The Industry Group Analysis module aims to study the breadth in the underlying industry groups and thus provide a strong background reading of the strength of the current market trend, and its likely duration.
Our report aims to provide:
- confirmation – whether the industry group breadth status supports the current market trend.
- early warning – extreme readings amongst a majority of groups helps identify potential market turning points.
- industry focus – which groups look set to outperform.
Determining industry breadth
We use two principal indicators to measure industry breadth:
- The Industry Group Bullish %
This indicator measures the number of bull trends amongst the 196 IBD narrow industry groups. It is a confirming rather than a leading indicator.
- The Sector Sum indicator
This indicator measures the number of bull trends amongst the 45 broad industry groups. It is calculated using a scoring system rather than as a breadth percentage.
Using the Indicators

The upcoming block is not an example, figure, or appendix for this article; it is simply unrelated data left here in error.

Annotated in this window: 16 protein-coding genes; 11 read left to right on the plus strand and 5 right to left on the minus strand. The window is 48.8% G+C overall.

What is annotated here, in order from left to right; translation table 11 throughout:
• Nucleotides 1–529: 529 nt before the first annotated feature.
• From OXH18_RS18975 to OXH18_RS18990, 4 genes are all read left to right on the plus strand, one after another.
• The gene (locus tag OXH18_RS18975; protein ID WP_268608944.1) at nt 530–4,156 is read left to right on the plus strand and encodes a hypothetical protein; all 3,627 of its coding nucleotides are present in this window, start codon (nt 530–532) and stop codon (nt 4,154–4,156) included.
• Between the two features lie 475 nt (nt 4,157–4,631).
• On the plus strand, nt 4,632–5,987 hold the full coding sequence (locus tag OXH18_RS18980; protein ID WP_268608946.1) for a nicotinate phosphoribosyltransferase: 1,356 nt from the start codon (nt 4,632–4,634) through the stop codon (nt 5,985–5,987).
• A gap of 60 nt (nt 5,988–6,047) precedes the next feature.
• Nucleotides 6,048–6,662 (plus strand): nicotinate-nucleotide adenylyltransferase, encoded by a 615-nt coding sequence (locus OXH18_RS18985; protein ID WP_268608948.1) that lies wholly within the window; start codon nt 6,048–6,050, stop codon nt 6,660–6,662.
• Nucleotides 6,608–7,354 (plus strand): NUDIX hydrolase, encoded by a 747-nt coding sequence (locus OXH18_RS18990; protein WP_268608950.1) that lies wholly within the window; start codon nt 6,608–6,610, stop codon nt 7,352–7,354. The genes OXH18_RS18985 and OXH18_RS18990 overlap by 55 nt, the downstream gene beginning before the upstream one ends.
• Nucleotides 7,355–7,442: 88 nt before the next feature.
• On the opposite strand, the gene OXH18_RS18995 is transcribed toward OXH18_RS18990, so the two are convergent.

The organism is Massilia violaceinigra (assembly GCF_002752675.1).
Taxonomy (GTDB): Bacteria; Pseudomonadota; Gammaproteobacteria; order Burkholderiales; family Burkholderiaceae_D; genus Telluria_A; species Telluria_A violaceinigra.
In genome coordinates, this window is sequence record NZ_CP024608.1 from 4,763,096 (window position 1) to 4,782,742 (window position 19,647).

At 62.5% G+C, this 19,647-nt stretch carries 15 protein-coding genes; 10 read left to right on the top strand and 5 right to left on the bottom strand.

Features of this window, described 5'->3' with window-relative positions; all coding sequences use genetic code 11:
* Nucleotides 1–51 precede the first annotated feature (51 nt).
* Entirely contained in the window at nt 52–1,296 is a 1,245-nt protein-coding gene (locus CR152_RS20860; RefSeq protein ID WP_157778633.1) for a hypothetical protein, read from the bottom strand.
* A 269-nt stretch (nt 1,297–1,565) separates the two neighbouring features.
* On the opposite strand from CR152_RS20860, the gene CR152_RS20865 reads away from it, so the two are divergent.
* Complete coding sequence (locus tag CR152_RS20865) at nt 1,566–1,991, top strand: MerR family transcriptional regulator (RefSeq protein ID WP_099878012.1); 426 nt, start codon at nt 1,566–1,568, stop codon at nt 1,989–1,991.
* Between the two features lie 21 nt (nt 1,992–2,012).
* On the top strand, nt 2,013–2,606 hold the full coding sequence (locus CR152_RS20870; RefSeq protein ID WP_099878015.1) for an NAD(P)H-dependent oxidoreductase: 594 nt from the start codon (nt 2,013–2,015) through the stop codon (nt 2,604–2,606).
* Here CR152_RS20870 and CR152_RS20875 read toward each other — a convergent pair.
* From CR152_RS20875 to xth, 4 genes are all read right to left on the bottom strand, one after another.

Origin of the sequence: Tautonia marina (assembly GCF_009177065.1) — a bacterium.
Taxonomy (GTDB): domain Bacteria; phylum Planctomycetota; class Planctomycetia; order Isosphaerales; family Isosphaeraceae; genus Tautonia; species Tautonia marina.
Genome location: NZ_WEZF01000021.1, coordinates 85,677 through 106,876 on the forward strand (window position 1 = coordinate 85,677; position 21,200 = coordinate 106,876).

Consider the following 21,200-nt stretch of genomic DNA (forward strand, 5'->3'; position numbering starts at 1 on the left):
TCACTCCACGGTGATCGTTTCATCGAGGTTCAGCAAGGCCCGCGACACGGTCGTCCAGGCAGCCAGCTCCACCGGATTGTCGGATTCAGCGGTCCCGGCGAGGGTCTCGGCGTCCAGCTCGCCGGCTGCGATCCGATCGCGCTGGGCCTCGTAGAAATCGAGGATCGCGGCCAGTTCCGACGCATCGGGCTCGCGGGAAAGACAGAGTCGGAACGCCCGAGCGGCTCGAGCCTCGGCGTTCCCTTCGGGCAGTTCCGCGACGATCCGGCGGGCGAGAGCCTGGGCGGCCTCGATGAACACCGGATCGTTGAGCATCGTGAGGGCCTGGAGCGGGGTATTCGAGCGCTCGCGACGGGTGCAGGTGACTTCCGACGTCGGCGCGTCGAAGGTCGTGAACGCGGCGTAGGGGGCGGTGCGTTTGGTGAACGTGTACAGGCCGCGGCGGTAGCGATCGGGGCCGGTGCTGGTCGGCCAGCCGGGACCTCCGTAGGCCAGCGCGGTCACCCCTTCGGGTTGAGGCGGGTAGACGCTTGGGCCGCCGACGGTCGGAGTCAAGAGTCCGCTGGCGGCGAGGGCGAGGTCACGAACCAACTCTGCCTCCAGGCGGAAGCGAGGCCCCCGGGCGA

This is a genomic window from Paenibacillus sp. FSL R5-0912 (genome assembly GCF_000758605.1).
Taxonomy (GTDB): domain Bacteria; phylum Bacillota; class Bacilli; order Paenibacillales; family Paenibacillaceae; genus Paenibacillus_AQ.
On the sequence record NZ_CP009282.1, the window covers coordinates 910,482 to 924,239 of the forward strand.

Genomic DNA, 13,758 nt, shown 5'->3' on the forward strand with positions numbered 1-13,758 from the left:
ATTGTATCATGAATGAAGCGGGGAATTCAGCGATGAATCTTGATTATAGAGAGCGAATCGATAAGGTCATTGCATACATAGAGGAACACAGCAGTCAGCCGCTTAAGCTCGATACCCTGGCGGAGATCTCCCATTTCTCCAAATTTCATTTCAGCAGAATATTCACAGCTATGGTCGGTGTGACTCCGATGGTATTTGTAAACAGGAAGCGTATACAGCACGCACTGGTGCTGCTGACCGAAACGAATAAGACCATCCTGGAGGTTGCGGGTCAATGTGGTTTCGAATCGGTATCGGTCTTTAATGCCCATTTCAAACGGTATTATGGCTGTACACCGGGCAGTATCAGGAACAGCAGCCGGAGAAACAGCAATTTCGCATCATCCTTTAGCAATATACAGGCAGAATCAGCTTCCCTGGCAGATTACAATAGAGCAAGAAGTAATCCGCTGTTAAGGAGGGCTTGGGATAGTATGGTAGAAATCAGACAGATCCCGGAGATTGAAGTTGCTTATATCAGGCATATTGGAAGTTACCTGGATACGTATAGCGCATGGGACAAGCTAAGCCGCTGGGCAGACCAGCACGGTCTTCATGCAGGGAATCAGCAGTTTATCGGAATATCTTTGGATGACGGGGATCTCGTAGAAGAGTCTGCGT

Important signals are generated when the indicators change directions at extremes.
Reversals from high levels are bearish for the market.
Upturns from the lows are bullish for the market.
Identifying industry rotation
We aim to identify specific rotations using extreme levels in the relevant group’s bullish percentage indicator.
For example, the semiconductor bullish % indicator, which measures the percentage of bull trends (using point & figure signals) within the semiconductor sector, made its low in August giving a good early indication that conditions within the sector were at last beginning to improve.
The SOX Semiconductor index began to bottom out in September.
|We also suggest suitable stocks and funds to benefit from such anticipated moves.|
The Industry Bell Curve
Each of the broad industry groups is mapped according to its current bullish % breadth reading and is assigned a + or – sign depending if it is in an up or down column on the p&f chart.
We use the bell curve to “eye-ball” market breadth. For example, the bell curve (first chart) in March 2003 was heavily concentrated around the oversold side of the chart and subsequently the industry boxes began to move up out of this region.